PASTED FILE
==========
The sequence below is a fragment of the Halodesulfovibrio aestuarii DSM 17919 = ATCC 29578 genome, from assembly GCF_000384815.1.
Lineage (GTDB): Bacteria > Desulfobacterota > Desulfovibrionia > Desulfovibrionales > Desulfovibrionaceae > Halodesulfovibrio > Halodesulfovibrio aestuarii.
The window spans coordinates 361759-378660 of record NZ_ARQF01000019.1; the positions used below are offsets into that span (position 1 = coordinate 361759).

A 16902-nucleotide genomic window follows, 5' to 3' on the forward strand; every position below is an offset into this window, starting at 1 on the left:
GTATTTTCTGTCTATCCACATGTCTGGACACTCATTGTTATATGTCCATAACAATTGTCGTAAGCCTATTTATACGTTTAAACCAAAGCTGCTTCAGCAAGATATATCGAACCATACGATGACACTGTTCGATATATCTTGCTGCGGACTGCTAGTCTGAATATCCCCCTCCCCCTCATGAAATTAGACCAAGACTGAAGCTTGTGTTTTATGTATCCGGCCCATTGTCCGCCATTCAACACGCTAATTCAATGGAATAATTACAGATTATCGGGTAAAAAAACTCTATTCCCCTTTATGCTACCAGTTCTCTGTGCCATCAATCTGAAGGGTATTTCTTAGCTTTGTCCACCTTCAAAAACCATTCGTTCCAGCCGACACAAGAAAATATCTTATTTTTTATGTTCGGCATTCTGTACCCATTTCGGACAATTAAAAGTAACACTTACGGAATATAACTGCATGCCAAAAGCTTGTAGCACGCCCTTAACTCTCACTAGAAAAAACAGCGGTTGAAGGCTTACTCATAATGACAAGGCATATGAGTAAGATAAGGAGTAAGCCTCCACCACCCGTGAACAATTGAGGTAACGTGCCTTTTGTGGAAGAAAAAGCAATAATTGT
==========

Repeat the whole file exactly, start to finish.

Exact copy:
The sequence below is a fragment of the Halodesulfovibrio aestuarii DSM 17919 = ATCC 29578 genome, from assembly GCF_000384815.1.
Lineage (GTDB): Bacteria > Desulfobacterota > Desulfovibrionia > Desulfovibrionales > Desulfovibrionaceae > Halodesulfovibrio > Halodesulfovibrio aestuarii.
The window spans coordinates 361759-378660 of record NZ_ARQF01000019.1; the positions used below are offsets into that span (position 1 = coordinate 361759).

A 16902-nucleotide genomic window follows, 5' to 3' on the forward strand; every position below is an offset into this window, starting at 1 on the left:
GTATTTTCTGTCTATCCACATGTCTGGACACTCATTGTTATATGTCCATAACAATTGTCGTAAGCCTATTTATACGTTTAAACCAAAGCTGCTTCAGCAAGATATATCGAACCATACGATGACACTGTTCGATATATCTTGCTGCGGACTGCTAGTCTGAATATCCCCCTCCCCCTCATGAAATTAGACCAAGACTGAAGCTTGTGTTTTATGTATCCGGCCCATTGTCCGCCATTCAACACGCTAATTCAATGGAATAATTACAGATTATCGGGTAAAAAAACTCTATTCCCCTTTATGCTACCAGTTCTCTGTGCCATCAATCTGAAGGGTATTTCTTAGCTTTGTCCACCTTCAAAAACCATTCGTTCCAGCCGACACAAGAAAATATCTTATTTTTTATGTTCGGCATTCTGTACCCATTTCGGACAATTAAAAGTAACACTTACGGAATATAACTGCATGCCAAAAGCTTGTAGCACGCCCTTAACTCTCACTAGAAAAAACAGCGGTTGAAGGCTTACTCATAATGACAAGGCATATGAGTAAGATAAGGAGTAAGCCTCCACCACCCGTGAACAATTGAGGTAACGTGCCTTTTGTGGAAGAAAAAGCAATAATTGT